Ideally, patients and families should be counseled about the risk of hyperglycemia before treatment has been initiated. In , a consensus development conference was held to address the issue of diabetes and obesity in patients treated with SGAs. No specific definition of diabetes was proposed; however, recommendations were made about screening for diabetes in patients treated with an SGA. Baseline BMI, family history, fasting glucose, BP and lipid profiles are suggested, and continued frequent monitoring of weight is recommended.
A fasting glucose level should be measured every 3 months and then annually. In addition, they suggested that health care professionals, patients, families, and caregivers should be informed about the signs and symptoms of diabetes, especially those suggestive of metabolic decompensation such as DKA. There were no recommendations specific to the use of an SGA in children.
Diabetes Care ;27 2: Treatment should be initiated urgently and is identical to the treatment of DKA or HHS in children with either type 1 or type 2 diabetes. The type and dose of insulin should be determined based on the patient's clinical status, blood sugars, and age. The various types of insulin available are the same as those used in patients with type 1 diabetes. Attention should be paid to the timing of the peak glucose with an aim to choose an insulin best suited to minimize glucose excursions while avoiding hypoglycemia and minimizing the number of daily injections.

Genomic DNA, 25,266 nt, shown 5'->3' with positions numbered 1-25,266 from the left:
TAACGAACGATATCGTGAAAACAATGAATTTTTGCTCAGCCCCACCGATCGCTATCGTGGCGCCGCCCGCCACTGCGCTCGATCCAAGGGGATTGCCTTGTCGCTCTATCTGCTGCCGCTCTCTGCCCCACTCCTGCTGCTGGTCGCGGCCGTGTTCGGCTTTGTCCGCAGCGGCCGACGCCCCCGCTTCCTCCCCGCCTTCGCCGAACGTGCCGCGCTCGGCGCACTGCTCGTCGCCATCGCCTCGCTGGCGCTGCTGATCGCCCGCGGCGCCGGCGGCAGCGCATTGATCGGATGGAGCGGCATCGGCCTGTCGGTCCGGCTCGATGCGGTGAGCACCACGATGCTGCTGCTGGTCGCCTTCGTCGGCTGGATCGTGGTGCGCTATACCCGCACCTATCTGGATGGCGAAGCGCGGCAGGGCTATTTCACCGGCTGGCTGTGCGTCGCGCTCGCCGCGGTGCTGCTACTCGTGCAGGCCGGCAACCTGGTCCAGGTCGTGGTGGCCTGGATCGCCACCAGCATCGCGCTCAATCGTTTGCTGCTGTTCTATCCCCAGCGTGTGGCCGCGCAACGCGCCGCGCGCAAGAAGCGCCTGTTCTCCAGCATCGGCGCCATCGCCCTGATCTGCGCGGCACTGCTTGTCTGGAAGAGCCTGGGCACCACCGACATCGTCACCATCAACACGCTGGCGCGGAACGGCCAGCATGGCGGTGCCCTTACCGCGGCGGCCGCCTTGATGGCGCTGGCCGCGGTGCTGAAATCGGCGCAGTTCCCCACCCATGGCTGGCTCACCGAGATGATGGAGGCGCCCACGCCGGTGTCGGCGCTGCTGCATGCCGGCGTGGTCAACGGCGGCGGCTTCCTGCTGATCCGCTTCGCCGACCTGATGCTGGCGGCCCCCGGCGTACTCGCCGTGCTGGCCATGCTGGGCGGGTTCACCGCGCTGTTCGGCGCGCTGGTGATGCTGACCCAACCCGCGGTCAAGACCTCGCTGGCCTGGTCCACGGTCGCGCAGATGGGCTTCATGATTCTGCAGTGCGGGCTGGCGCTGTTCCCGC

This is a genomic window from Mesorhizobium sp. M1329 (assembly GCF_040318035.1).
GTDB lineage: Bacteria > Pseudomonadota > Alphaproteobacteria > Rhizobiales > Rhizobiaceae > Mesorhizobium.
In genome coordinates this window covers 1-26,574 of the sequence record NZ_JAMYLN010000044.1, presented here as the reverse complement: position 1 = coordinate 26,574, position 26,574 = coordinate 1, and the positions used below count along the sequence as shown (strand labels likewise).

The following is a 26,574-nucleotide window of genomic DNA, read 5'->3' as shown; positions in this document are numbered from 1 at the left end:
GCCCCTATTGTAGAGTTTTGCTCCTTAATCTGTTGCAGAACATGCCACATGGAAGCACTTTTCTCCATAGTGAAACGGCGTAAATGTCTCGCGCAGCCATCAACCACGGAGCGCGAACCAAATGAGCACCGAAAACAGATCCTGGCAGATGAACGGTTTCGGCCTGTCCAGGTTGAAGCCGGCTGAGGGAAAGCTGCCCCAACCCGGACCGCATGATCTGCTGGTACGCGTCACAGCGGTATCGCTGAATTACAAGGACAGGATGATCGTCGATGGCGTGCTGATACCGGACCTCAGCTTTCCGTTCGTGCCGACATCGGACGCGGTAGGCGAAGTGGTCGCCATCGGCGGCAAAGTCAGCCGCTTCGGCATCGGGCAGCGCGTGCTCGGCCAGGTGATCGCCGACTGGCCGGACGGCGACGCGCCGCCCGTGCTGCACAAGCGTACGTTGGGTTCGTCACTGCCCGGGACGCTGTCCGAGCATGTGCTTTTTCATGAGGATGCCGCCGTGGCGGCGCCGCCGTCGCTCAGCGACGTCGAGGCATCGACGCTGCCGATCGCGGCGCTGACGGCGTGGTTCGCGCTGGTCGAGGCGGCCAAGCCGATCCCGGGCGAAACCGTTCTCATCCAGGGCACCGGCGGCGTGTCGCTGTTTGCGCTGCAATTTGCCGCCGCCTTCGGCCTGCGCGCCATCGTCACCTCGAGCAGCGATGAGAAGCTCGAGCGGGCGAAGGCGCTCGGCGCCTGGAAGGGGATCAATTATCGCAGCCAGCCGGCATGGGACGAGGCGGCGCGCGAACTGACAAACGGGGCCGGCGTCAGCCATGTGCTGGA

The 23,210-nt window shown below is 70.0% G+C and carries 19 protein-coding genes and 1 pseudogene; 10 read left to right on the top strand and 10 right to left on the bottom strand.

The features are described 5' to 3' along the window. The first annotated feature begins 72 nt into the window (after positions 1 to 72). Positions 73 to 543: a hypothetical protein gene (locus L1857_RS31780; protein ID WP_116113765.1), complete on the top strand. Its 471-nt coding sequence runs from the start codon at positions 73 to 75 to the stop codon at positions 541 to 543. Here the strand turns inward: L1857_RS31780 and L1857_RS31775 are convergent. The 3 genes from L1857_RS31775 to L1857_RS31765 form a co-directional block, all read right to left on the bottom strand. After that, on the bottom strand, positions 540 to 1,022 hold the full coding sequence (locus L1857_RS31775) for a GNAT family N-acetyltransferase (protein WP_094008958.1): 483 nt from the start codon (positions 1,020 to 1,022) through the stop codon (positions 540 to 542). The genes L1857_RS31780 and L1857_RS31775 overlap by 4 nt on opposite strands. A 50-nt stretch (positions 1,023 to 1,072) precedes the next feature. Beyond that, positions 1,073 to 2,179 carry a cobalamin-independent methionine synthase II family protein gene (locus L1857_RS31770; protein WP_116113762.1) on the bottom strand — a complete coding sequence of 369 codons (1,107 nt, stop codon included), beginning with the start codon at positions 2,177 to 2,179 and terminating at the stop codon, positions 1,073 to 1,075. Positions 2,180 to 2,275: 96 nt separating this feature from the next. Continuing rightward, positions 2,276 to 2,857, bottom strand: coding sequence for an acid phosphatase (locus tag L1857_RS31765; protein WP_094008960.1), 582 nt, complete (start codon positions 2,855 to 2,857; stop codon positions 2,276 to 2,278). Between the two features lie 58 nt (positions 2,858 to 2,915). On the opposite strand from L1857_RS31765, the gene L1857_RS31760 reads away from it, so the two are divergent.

GC given IV or PO often results in hyperglycemia hours after dosage administration, which can be treated with an insulin whose peak of action also occurs hours after administration, such as regular or neutral protamine Hagedorn NPH insulin.
In most patients, an initial starting dose of 0. Subsequent doses of insulin are determined by blood sugars. The frequency of monitoring of blood glucose levels depends on the type of insulin therapy chosen.